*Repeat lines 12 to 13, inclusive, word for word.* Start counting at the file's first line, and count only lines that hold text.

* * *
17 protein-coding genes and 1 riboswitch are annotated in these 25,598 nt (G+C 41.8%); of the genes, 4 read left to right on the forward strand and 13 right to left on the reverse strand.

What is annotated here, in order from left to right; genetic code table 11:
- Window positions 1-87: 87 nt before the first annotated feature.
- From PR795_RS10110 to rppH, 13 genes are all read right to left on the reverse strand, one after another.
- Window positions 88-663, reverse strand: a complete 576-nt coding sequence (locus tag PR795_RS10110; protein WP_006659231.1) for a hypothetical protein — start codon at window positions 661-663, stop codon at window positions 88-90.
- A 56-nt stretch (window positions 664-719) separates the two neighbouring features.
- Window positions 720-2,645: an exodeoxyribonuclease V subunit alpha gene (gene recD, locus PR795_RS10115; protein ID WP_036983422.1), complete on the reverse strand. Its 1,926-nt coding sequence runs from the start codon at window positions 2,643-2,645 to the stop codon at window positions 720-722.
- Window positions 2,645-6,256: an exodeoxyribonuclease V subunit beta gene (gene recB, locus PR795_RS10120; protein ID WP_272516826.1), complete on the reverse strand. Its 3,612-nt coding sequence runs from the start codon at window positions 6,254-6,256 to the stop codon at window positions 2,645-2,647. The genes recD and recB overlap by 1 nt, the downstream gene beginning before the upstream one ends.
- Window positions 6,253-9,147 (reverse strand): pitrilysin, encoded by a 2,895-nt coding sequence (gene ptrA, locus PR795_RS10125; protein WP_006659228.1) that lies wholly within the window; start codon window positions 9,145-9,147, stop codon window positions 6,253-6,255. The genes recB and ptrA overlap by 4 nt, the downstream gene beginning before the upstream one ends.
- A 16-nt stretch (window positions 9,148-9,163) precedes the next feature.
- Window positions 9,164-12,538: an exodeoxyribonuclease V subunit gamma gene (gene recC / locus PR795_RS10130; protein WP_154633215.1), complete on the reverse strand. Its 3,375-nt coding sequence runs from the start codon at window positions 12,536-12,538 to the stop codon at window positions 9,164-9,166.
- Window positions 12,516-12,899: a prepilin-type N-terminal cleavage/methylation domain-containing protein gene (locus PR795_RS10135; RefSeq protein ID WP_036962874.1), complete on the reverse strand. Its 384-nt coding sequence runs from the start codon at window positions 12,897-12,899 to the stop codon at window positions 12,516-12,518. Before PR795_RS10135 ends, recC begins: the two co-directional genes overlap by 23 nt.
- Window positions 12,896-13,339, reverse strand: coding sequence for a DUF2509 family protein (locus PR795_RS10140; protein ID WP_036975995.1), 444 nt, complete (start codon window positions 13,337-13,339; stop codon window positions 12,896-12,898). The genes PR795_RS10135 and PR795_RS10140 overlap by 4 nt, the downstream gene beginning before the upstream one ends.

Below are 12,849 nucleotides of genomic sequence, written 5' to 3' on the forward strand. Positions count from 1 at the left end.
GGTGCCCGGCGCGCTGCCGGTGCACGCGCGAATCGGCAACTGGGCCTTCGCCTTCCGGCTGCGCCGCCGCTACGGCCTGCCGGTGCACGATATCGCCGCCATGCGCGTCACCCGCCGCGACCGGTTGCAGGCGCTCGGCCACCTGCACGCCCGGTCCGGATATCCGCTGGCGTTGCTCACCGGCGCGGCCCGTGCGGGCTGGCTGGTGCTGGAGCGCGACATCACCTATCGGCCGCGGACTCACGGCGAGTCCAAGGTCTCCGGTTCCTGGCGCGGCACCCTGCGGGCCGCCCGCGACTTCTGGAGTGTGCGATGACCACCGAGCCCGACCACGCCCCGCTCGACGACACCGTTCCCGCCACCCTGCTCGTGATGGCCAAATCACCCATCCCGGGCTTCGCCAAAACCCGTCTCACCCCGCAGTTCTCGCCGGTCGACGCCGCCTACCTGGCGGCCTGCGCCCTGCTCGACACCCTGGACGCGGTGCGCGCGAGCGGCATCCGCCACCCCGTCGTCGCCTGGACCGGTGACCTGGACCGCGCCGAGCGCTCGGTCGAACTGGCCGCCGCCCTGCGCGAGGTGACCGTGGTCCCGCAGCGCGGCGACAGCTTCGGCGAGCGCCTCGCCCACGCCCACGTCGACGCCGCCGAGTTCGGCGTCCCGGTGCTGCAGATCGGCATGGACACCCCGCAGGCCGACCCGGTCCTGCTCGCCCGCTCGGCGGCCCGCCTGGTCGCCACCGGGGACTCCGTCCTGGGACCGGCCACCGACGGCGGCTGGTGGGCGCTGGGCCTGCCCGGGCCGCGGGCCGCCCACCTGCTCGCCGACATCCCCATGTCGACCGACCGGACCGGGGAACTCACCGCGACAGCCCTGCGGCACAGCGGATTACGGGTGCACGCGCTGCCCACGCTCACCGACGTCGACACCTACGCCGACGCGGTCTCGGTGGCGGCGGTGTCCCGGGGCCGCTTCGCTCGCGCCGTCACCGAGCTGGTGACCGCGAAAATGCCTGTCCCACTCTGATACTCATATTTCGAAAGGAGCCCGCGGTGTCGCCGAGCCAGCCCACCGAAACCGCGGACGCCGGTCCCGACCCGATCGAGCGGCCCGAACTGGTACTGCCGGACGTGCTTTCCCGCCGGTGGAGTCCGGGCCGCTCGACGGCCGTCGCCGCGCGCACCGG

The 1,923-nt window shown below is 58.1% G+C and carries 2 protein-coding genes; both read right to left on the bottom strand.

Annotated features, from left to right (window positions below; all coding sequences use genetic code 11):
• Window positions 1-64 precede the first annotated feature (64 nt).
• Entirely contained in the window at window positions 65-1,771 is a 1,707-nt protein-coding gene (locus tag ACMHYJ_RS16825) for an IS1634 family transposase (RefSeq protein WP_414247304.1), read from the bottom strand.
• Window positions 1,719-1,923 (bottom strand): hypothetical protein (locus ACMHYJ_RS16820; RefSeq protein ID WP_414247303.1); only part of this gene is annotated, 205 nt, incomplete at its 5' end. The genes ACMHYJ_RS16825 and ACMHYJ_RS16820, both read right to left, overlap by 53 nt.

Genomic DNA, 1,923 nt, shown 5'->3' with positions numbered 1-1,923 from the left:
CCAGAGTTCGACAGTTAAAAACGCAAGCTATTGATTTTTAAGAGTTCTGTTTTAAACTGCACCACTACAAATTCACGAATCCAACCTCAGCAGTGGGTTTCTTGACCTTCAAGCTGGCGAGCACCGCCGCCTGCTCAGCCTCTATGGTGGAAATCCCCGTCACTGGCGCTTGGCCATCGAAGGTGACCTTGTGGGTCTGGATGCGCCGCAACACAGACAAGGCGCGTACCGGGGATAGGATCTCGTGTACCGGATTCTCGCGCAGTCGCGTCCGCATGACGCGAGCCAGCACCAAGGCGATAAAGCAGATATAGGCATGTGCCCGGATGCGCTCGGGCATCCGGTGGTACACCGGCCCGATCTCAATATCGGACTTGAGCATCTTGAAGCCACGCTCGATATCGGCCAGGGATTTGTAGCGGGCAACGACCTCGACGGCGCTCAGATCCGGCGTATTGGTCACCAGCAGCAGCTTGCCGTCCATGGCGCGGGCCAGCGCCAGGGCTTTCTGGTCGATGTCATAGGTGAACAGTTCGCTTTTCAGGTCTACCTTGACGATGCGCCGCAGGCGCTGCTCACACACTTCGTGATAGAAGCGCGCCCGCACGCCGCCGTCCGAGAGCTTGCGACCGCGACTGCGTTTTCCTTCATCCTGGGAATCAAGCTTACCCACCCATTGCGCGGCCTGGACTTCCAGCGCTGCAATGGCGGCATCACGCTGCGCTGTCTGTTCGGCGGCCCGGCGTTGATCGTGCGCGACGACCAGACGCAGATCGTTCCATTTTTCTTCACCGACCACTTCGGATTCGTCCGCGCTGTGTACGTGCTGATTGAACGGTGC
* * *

- Window positions 12,516-12,899: a prepilin-type N-terminal cleavage/methylation domain-containing protein gene (locus PR795_RS10135; RefSeq protein ID WP_036962874.1), complete on the reverse strand. Its 384-nt coding sequence runs from the start codon at window positions 12,897-12,899 to the stop codon at window positions 12,516-12,518. Before PR795_RS10135 ends, recC begins: the two co-directional genes overlap by 23 nt.
- Window positions 12,896-13,339, reverse strand: coding sequence for a DUF2509 family protein (locus PR795_RS10140; protein ID WP_036975995.1), 444 nt, complete (start codon window positions 13,337-13,339; stop codon window positions 12,896-12,898). The genes PR795_RS10135 and PR795_RS10140 overlap by 4 nt, the downstream gene beginning before the upstream one ends.